Directed by: Jean-Pierre Melville | 98 minutes | crime | Actors: Alain Delon, Richard Crenna, Catherine Deneuve, Riccardo Cucciolla, Michael Conrad, Paul Crauchet, Simone Valère, André Pousse, Jean Desailly, Valérie Wilson, Henri Marteau, Catherine Rethi, Louis Grandidier, Philippe Gasté, Dominique Zentar, Jako Mica, Jo Tafanelli, Stan Dylik, Georges Florian, Léon Minisini, Roger Fradet, Jacques Galland, Jean-Pierre Posier, Jacques Leroy, Michel Fretault, Gene Moyle, Nicole Témime, Pierre Vaudier
Jean-Pierre Grumbach took his surname as a tribute to the American writer Herman Melville – known for ‘Moby Dick’, among others. The French director had a predilection for America, because he saw that country as the great liberator of France in the Second World War. A war that left deep impressions on him – he not only had to serve, but also fought in the resistance – and inspired him to make one of his best films, ‘L’armee des ombres’ (1969). The stories of heroes and villains of the American directors John Ford and Howard Hawks appealed to him. Film noir was also one of his sources of inspiration, although he gave it his own twist. This predilection for America and American cinema is reflected in many of his films, most concretely in ‘Deux hommes dans Manhattan’ (1955), his tribute to New York. In 1972 he made his last print, ‘Un flic’ (‘Dirty Money’), a stylish gangster film starring Alain Delon. A year later, Melville would die of a heart attack at the age of 55.
The ever-cool Delon plays Edouard Coleman, a tough cop who knows his trade very well. To keep up with what’s going on in the underworld, he befriends the notorious nightclub owner Simon (Richard Crenna). The men even sleep with the same woman, the icy but beautiful Cathy (Catherine Deneuve), who does not feel real love with either of them. She is a spider in Simon’s web, who has a double life as a gangster. The savvy and crafty Coleman knows about this, but does not want to risk the friendship at first. In addition, he has no concrete evidence against Simon. However, when Coleman learns that the nightclub owner has planned a major robbery, he is initially unable to intervene. However, when the robbery – a meticulously prepared train robbery – is committed, the trail leads directly to Simon. However, it denies in all keys. And so Coleman must turn to other means to solve this crime.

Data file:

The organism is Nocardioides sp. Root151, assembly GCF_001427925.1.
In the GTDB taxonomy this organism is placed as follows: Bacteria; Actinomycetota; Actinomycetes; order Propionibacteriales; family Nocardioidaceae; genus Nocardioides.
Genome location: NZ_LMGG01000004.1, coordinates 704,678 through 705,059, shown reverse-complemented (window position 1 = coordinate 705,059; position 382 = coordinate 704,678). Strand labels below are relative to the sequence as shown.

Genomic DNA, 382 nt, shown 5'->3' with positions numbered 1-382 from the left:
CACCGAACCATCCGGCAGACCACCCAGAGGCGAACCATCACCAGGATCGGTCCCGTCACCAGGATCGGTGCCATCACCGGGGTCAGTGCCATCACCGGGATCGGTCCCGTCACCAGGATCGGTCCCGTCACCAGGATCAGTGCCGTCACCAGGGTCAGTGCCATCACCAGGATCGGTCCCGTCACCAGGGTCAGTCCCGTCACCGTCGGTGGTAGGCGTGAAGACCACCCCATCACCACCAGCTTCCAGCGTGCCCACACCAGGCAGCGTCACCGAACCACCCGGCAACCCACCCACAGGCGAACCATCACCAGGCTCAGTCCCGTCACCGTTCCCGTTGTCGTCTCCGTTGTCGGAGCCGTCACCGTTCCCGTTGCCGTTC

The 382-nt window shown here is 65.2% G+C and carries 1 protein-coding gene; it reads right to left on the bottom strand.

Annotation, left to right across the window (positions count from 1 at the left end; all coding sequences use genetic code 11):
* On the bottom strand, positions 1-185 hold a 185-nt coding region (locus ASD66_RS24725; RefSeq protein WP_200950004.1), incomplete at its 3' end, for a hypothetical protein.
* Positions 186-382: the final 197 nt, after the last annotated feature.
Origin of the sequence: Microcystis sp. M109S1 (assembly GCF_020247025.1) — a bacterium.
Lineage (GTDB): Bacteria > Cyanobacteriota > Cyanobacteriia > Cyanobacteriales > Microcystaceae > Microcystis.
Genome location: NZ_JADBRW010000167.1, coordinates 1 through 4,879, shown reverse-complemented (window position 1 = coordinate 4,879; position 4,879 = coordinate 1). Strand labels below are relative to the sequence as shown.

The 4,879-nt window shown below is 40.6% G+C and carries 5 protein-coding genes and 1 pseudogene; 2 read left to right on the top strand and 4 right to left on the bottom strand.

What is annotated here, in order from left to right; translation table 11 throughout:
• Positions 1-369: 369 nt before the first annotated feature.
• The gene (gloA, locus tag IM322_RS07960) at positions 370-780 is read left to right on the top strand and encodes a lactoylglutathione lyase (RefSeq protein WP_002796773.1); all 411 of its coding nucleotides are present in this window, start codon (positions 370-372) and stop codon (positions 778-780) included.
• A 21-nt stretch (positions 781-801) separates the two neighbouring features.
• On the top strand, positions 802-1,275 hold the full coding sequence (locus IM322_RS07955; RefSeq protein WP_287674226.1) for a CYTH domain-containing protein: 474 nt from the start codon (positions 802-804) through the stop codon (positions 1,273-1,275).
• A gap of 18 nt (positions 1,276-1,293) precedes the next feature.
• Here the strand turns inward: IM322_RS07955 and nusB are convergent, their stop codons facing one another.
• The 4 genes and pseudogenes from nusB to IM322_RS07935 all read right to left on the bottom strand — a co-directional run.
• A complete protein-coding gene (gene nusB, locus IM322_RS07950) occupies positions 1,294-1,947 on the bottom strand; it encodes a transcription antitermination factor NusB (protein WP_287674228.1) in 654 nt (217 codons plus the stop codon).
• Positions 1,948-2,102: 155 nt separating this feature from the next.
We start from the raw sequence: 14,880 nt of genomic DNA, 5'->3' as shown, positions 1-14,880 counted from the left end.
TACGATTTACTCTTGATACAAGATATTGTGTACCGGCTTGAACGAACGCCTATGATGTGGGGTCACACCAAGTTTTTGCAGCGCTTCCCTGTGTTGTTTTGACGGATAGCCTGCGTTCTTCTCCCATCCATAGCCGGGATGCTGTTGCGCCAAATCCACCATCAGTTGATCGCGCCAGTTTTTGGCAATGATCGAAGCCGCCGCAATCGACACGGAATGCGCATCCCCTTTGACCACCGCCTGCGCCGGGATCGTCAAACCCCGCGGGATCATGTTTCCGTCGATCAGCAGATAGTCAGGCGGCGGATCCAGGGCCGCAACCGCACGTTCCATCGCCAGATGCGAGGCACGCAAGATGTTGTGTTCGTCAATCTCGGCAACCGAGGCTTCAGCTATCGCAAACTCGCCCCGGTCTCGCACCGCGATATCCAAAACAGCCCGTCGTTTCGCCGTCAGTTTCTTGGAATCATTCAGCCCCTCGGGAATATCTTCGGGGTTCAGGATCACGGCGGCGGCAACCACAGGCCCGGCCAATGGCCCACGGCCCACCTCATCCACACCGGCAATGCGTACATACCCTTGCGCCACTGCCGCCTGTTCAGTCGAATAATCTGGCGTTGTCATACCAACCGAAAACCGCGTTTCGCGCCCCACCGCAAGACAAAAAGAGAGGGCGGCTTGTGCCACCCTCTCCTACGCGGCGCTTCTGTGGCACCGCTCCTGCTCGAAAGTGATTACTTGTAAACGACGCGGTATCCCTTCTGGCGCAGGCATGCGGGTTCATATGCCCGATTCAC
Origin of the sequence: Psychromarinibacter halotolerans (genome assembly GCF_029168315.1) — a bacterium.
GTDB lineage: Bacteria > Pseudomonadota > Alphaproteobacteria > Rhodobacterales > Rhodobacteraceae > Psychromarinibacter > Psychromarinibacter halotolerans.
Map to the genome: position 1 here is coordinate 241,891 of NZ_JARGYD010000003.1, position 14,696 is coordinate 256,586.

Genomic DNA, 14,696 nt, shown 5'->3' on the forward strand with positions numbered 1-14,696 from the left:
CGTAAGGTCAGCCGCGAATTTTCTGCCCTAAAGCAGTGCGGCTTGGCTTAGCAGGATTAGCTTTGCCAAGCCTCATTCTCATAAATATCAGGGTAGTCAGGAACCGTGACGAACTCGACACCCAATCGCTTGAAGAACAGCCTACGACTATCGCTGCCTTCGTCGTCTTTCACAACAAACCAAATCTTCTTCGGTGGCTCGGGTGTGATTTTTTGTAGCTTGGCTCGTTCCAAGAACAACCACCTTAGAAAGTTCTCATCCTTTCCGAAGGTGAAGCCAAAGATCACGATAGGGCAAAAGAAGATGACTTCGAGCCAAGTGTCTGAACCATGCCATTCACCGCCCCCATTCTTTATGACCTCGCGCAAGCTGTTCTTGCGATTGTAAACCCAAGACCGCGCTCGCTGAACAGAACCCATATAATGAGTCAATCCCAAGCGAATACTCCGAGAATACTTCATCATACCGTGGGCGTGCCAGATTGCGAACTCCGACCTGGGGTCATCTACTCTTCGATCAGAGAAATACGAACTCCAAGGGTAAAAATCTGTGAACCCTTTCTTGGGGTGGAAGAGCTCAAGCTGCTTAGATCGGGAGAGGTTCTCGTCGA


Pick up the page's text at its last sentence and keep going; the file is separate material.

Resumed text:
Melville’s latest film is the ultimate style exercise in minimalism. The sets may be stylish and modern, but they are also bare and immaculate – they seem almost sterile. Melville does not like to keep his characters with needless dialogue, and the spoken word is therefore kept to a minimum in ‘Un flic’. The few sentences that are included in the film are short and often only consist of a few words. This works out fine, since Melville and his actors can often say more with images and looks than other filmmakers with endless dialogues. The scenes are generally short and calm; this film has no flashy camera movements because they could distract the viewer from the chilly, cold world that Melville is trying to create. Even the score is sparse and only serves to suggest that ominous things are about to happen. Everything about this film is subtle and suppressed. Even the largest action scene, in which we witness a train robbery by helicopter (with disturbing – because moderately executed – special effects), is a showcase of restrained tension, instead of a spectacle where the adrenaline rushes through your body.
Even in the most exciting moments in the film, a surreal calm prevails. Or is it perhaps dullness? The chill and sterility is further emphasized by the blue-gray haze through which Melville allows his audience to watch the events. The acting is equally suppressed and cool. Even in a film where little is spoken, Alain Delon keeps his lips tight as Edouard Coleman. His character is a tough and sometimes tough cop, but so completely extinguished that there is no passion in his face. Nevertheless, his steel gaze is powerful, as can be seen during the taciturn yet compelling interrogation of one of the suspects. Richard Crenna’s portrayal of Simon is a bit more vivid, but his character remains a typical resident of Melville’s Spartan, terribly calm world. The beautiful Catherine Deneuve has built her entire career around playing aloof, inaccessible ice queens and in ‘Un flic’ she is at her cool best.
Melville was undeniably an innovative filmmaker who managed to make his own mark on films. It is not without reason that people like Quentin Tarantino, Martin Scorsese and John Woo are big fans of his work. However, if you pierce through the stylistic layer of ‘Un flic’, you will discover that the story is actually about nothing. It is primarily a style exercise. The excess of business and coldness almost breaks up the film in the end. Compassion with characters like Coleman and Simon is very difficult, as they lack any trace of human warmth. ‘Un flic’ is cleverly made, but lacks a catchy story and captivating characters. In ‘Le Samouraï’ (1967), ‘L’armee des ombres’ (1969) and ‘Le cercle rouge’ (1970) Melville succeeds better in drawing his audience into his story, even though those films also have its typical taciturn and hypothermic atmosphere. Nevertheless, ‘Un flic’ is a remarkable viewing experience and a beautiful piece of craftsmanship. Albeit for the seasoned film lover.